HOW many legal experts does it take to determine whether or not regional governments have the power to order perimeter closures and curfews after the state of alarm ends?
Professors intimate with constitutional affairs, attorneys at state and regional levels, numerous others with vast legal knowledge - they are all hard at work in addressing what has become a hugely important matter.
Hugely important because the likes of Francina Armengol have made it so. It’s logical, insists the president, that the Balearics should have this sort of power, and yet it is far from logical when one hears general legal opinion.
“Ordinary legislation”, to which the Spanish government spokesperson has made repeated reference, does not, according to this opinion, extend any further than the capacity to order a confinement within the Balearics.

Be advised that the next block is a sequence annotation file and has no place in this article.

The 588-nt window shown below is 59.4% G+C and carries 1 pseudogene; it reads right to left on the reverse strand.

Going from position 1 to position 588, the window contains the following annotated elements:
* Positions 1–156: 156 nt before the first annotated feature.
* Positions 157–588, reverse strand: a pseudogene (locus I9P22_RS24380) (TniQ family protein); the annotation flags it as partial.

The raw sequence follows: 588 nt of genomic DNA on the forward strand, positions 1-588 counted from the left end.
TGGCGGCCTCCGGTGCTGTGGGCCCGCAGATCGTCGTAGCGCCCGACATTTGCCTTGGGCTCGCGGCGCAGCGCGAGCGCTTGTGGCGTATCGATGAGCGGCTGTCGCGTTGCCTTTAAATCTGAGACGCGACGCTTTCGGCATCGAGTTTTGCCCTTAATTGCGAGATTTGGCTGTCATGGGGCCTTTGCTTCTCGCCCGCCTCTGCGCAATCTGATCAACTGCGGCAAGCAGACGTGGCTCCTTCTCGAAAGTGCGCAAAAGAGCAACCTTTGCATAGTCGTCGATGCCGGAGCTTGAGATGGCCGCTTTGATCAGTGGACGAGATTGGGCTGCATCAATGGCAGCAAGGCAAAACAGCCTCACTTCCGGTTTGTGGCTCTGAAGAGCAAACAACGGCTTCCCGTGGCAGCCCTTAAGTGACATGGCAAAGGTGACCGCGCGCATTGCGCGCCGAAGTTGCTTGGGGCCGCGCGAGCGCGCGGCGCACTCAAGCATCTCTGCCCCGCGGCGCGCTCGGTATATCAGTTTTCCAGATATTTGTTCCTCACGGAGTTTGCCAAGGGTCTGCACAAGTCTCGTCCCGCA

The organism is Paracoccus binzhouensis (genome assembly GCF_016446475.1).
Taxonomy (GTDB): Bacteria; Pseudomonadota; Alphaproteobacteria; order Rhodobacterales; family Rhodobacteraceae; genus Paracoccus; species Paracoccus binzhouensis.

That would rule out perimeter closure and also a curfew. When there was localised confinement last year, the regional government itself insisted that this did not entail a curfew. And the government was correct. There was no curfew for the very simple reason that it didn’t have the power to order one. So why is there now the suggestion that it does?
Spain’s tourism minister, Reyes Maroto, was saying yesterday that national tourism in Mallorca will be restarting after May 9. So as far as the minister is concerned, there certainly won’t be a perimeter closure. But is the minister a legal expert? How difficult can it be in giving a definitive statement of the situation? Very difficult, it would seem.